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Brucella Endocarditis Along with Leukocytoclastic Vasculitis in a Child: A Case Report


avatar Abdolreza Malek ORCID 1 , avatar Forough Rakhshanizadeh 2 , * , avatar Mohammad Saeed Sasan ORCID 3

1 Department of Pediatric Rheumatology, Faculty of Medicine, Mashhad University of Medical Sciences, Mashhad, Iran

2 Department of Pediatrics, Faculty of Medicine, Mashhad University of Medical Sciences, Mashhad, Iran

3 Department of Pediatric Infectious Disease, Faculty of Medicine, Mashhad University of Medical Sciences, Mashhad, Iran

How to Cite: Malek A, Rakhshanizadeh F, Sasan M S . Brucella Endocarditis Along with Leukocytoclastic Vasculitis in a Child: A Case Report. J Compr Ped. 2018;9(4):e77347.
doi: 10.5812/compreped.77347.


Journal of Comprehensive Pediatrics: 9 (4); e77347
Published Online: November 20, 2018
Article Type: Case Report
Received: May 13, 2018
Accepted: August 2, 2018


Brucella endocarditis occurs in less than 2% of patients with brucellosis, it is the most common reason of death among these patients. Considering the difficulty in the diagnosis of endocarditis and its dangerous side effects, knowledge and awareness about this disease seems to be necessary. This case report introduces an eight-year-old girl who has referred to the Emam Reza Hospital, Pediatric ward, Mashhad, Iran, with complaints of fever, body pain, and skin rash. In our investigations, Brucella endocarditis, along with leukocytoclastic vasculitis was determined. According to our best of knowledge, similar case of Brucella endocarditis and leukocytoclastic vasculitis, simultaneously, has not been reported in childhood.

1. Introduction

Brucellosis is the most common zoonotic infection in the world caused by the Brucella species (1). Brucella is an intracellular gram-negative pathogen that is transmitted through direct contact with body fluids of infected animal and more commonly by using unpasteurized milk (2). This disease has a worldwide geographical distribution, however, it is endemic in the Mediterranean zone, Middle East, South Asia, as well as Central and Middle America. In these areas, brucellosis is one of the most important community health problems (3) and 1/3 of all cases are seen in children. Fever, sweating, and arthralgia are the main symptoms among children, though few patients show dermatological manifestations (4). Endocarditis is a rare complication, however, it is the most common form of cardiac involvement in brucellosis and major cause of death in these patients. The diagnosis of Brucella endocarditis is very difficult and requires strong clinical suspicion according to regional epidemiological pattern (5). In this case report, we share our experience on endocarditis and leukocytoclastic vasculitis as a rare skin involvement of brucellosis in children.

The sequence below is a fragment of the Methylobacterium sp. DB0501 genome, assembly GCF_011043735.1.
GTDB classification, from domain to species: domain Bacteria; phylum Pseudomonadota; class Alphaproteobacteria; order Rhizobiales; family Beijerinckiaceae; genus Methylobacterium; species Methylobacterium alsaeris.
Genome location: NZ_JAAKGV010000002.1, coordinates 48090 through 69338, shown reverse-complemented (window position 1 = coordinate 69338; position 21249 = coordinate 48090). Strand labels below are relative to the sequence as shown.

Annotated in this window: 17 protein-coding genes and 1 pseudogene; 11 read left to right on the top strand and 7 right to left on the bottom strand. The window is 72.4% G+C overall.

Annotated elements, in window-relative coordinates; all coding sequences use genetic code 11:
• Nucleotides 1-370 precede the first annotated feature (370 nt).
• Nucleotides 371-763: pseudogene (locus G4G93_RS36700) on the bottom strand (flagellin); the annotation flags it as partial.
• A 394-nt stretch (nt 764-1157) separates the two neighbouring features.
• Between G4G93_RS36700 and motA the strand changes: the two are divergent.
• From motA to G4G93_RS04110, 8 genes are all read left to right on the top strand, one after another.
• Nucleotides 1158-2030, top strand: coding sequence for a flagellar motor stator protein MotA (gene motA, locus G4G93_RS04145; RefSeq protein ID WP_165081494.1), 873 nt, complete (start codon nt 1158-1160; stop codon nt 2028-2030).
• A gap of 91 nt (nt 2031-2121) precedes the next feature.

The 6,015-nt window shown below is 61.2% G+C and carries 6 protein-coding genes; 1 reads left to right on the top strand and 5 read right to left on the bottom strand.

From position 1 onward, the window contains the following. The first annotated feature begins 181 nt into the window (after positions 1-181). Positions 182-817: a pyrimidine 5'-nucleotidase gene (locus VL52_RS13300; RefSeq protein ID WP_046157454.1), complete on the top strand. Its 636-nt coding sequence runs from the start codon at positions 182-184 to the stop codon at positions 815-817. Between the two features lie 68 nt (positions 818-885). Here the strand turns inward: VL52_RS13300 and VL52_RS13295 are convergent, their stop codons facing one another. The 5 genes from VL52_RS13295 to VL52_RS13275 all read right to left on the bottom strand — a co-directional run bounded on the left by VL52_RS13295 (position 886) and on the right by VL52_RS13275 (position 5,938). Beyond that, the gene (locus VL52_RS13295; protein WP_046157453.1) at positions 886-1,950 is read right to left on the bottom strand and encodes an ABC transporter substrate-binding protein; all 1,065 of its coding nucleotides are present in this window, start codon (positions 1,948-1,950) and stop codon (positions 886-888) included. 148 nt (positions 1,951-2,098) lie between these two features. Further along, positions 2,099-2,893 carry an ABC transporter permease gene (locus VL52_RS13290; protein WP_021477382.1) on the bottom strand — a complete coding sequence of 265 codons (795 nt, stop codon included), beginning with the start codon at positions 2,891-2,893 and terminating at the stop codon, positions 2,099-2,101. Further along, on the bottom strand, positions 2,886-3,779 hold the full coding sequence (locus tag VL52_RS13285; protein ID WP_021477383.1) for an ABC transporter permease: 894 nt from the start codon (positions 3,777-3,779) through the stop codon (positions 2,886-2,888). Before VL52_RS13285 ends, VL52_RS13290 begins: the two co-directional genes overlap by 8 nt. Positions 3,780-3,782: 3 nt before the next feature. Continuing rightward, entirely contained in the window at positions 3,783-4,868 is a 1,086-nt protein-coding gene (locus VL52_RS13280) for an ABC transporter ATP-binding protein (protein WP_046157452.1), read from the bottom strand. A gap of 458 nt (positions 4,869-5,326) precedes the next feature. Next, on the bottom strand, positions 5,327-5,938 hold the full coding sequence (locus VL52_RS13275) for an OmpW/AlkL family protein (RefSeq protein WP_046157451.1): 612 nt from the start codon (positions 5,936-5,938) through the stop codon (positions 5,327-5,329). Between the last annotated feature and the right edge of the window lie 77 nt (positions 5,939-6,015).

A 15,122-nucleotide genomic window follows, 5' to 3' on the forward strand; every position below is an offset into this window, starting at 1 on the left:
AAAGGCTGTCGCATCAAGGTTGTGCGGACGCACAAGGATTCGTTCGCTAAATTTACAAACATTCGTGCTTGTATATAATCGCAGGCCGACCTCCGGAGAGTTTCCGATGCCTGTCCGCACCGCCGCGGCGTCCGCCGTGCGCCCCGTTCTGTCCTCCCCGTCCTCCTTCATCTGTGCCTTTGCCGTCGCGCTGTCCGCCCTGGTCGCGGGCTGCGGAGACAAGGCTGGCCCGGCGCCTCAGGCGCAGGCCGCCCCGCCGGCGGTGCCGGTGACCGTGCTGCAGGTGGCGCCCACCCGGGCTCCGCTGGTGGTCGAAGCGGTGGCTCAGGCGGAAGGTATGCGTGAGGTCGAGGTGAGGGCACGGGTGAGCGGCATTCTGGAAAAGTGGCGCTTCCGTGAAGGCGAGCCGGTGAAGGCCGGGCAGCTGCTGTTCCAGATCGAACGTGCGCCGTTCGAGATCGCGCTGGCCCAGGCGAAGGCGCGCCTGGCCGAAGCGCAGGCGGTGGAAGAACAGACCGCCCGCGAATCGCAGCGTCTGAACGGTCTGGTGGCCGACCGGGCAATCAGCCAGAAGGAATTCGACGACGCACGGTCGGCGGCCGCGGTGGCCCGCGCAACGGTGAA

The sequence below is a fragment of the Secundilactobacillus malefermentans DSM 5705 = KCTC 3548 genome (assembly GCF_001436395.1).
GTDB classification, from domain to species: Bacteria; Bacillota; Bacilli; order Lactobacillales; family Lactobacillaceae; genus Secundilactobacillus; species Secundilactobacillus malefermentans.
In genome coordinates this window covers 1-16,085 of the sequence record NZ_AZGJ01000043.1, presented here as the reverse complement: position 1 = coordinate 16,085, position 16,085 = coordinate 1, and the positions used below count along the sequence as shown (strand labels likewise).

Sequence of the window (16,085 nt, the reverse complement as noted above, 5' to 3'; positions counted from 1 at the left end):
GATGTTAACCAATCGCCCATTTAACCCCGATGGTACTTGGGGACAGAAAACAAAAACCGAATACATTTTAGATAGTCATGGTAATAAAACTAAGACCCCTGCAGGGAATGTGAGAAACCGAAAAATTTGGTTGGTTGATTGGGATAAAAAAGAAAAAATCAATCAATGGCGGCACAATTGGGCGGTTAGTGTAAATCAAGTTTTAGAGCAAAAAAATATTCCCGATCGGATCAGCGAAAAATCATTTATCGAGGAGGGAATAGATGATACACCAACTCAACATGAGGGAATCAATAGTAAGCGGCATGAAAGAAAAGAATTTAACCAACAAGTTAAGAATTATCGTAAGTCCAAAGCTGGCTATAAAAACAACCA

2. Case Presentation

The presented case is an 8-year-old girl who was referred to our center at Emam Reza Hospital, Pediatric ward, Mashhad, Iran, with complaints of fever, body pain, and skin rashes, which started from two weeks before referral. Three months before this visit, she was examined due to fever, body pain, and arthralgia and with a diagnosis of brucellosis she was treated with trimethoprim-sulfamethoxazole and rifampin for eight weeks. The disease symptoms were diminished after completion of treatment, however, two weeks after cessation of medications, previous symptoms returned and additionally erythematous rashes appeared in the legs.

She also had a history of tetralogy of Fallot, where tetralogy of Fallot total correction (TFTC) and pulmonary valve replacement (PVR) was performed at the age of one and seven, respectively.

In the examination during this admission, the fever of 38.5ºC, mild to-and-fro murmur on the left side of the sternal border and splenomegaly were found. Rashes were observed as palpable erythematous papules and purpura on the heels of two legs (Figures 1 and 2).